Our second jungle exploration in the Chagres
was slightly more successful - as you might expect with the skipper conducting
a reccy beforehand. It seemed sensible to start where the bank was higher
so that at least we weren't floundering around in the marshes. Anyway, we
clambered up to a hilltop for half an hour before realising that it was all very
much the same and we couldn't see anything because of the continuous canopy of
the forest. It is also true to say that our intrepid explorers were thinking of
getting back to Blue Sky in time for lunch...
Fortunately Alex, or 'Rambu' as he's become
known, had hacked around so much that we were able (but only just) to find our
way back to the dinghy by literally following the marks on trees. One bit of
jungle looks much like any other. The only thing of interest that we managed to
see was a 'poison dart' frog, a tiny black thing with bright green spots. Here's
a borrowed photo of this type of frog up the Chagres (not ours sadly) and a pic
of a sloth which we should have seen, but didn't, also from the
The second day we were in the river, we
noticed a sudden increase in current as the sluice gates were opened at the
Gatun Dam. We knew about the risk of a sudden flood so we'd set plenty of anchor
chain and we were quite safe as the current went up to 3 knots. Alex,
undeterred by the flood, decided to go for a swim anyway, fortunately holding on
to a line from the stern of Blue Sky. The current was so strong that we nearly
had to winch him back to the yacht... we think he looks a little stressed in
Since returning to Shelter Bay marina, at
the Caribbean entrance to the Panama Canal, we've been quite busy, an unusual
experience for Blue Sky.
Our new anchor chain arrived on time - 400
feet of high test 5/16 inch US made chain which is nominally slightly stronger
than our previous 10mm European chain, but the smaller size and thus weight,
allows us some extra length without having the bow too low in the water. Alex
and Matt were a great help with removing the old chain and marking up** and
installing the new one. (** mark up with paint, cable ties & plastic inserts
every 10 metres so we can easily see how much is deployed.) Michael did a
presentable job of making the chain splice on to our 80 metres of multiplait
anchor warp and we sincerely hope that our 200 metres of scope will be
sufficient for almost anything.
The AIS box, a Raymarine AIS500, was fitted
with only minor hiccups. Fortunately the device comes with all necessary bits,
so it's just a matter of making all the connections and siting the GPS antenna
(the 5th on board). The AIS would not talk to the plotter initially, so we
repaired to the pool for a swim and lunch and gentle contemplate. That always
works and whilst half snoozing I realised that the NMEA (data) connections
needed the 'send' and 'receive' swapping so that the send of one was connected
to the receive of the other. That did the trick straight away and we saw
hundreds of ships, as far as 60 miles away, though I suppose this is a
kinda busy area for shipping...
Our new windmill was a simple connection and
whilst we were disappointed that the previous windmill was dead after less than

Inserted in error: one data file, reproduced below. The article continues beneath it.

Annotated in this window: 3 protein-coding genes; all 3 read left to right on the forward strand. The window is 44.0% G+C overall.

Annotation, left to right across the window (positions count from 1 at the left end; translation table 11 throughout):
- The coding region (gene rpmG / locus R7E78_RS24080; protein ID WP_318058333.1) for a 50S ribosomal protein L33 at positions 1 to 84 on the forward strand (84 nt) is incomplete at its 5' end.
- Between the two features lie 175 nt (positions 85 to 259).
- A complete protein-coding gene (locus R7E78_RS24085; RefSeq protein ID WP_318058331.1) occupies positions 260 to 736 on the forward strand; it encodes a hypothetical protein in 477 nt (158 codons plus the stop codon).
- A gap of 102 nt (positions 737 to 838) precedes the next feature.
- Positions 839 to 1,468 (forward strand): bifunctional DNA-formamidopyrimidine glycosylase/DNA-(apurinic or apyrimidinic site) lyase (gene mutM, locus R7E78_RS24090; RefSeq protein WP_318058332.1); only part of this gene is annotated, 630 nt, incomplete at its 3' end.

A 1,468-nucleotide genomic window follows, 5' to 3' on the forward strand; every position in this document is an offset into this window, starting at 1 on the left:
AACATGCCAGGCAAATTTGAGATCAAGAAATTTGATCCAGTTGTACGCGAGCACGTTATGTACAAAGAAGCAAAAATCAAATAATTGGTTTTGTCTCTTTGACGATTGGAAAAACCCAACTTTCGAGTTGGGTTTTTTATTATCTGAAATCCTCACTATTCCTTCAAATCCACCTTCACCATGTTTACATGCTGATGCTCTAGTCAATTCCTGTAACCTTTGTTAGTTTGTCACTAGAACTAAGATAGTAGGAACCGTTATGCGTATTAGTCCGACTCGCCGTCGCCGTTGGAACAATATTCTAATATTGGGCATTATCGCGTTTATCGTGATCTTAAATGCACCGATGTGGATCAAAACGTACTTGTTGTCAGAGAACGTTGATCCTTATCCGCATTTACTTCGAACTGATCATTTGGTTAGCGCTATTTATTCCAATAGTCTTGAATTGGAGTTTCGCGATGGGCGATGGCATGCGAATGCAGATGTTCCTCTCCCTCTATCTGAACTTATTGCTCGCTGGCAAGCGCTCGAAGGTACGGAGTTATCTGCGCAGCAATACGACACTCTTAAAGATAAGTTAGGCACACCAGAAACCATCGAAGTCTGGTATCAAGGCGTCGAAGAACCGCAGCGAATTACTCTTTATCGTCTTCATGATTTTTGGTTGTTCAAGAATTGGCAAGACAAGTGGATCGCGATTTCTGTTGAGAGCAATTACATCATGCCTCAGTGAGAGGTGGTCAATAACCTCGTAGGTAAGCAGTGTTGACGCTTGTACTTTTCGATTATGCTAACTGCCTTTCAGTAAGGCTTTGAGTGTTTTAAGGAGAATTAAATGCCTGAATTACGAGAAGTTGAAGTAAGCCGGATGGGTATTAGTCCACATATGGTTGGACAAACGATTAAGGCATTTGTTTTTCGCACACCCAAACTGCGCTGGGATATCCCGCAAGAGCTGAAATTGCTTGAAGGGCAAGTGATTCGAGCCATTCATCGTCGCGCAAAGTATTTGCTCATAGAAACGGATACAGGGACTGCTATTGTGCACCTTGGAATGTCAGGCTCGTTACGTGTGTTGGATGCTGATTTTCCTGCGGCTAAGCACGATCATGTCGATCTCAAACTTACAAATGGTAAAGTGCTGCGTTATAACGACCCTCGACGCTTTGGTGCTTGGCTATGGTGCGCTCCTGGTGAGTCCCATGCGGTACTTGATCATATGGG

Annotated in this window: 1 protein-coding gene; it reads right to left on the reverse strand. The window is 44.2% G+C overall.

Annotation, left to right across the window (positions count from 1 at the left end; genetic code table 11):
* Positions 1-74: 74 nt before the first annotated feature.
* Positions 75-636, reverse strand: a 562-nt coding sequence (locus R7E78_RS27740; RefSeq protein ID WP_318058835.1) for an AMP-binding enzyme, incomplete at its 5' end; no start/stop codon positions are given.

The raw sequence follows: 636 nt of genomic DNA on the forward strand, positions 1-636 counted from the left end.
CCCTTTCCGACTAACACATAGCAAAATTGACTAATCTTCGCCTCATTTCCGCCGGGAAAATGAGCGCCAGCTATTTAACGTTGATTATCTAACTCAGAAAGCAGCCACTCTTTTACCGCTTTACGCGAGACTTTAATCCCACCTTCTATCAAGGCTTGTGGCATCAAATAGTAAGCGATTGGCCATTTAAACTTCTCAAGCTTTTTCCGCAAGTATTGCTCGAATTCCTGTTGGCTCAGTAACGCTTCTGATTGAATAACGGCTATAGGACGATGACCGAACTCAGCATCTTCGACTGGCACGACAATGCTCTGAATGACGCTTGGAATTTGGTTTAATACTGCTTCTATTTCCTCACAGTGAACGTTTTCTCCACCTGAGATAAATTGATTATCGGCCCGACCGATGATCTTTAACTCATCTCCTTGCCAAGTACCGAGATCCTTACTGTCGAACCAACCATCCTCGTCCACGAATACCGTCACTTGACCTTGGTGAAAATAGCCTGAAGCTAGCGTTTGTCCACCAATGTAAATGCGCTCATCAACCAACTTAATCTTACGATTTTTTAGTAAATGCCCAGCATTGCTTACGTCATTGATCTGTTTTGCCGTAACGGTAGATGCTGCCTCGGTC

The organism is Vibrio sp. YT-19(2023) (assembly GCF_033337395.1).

4 years, the Air-Breeze is much cheaper ($750) than the alternatives, so I
guess we just have to replace them when they die.
Our final indulgence was a new outboard
motor for the dinghy.We've gone a bit mad and invested in a Tohatsu 18hp motor -
about 14 kilos heavier than the 8hp Yamaha, but powerful enough to plane** with
all 4 of us and provide the option of wakeboarding. (** plane - when the boat
lifts up and skims across the surface rather than displacing the water.) Our
first gentle excursions, whilst running-in the new engine, suggest that it will
be very fast when using full power.
We've also taken a little exercise, with
morning walks or jogs according to taste. We've not seen an anteater yet, though
we did have to drive around (a live) one on the road to Colon the other day.
There are plenty of brightly coloured birds around, lots of these yellow jobs
which liked to perch on the rigging in the Chagres (I've no idea what they are)
and the other pic is a kingfisher in the Chagres. Our photos this time: the
kingfisher was rather a long way off, hence poor photo.
finally, the latest news is that as of a few minutes ago,
we've been Admeasured for Canal Transit and we hope to go through on Wednesday
and Thursday next week - 16th, 17th December. There are high resolution webcams
of the locks, so depending on which time zone you're in, you may be able to
watch us going through if there's nothing else on TV. The link for the Gatun
locks webcam is...
We should be going through Gatun Locks in
late afternoon on 16th - and we're UTC-5 in Panama, so maybe around 2200 in the
UK, 2300 in Europe, 1400 in British Columbia. The following day we proceed
through the Gaillard Cut and then Pedro Miguel and Miraflores Locks into the
Pacific though I'm not sure of timing there. If anyone does manage to watch us,
please try controlling the webcam and take a pic of us for the blog -
As has been observed, this is the 'crossing
the Rubicon' moment when we mentally commit ourselves to a full circumnavigation
- which does feel quite strange.
Further blog posts will be made just before
we go through to confirm timing. Until then the shopping continues.
George, Michael, Matt and Alex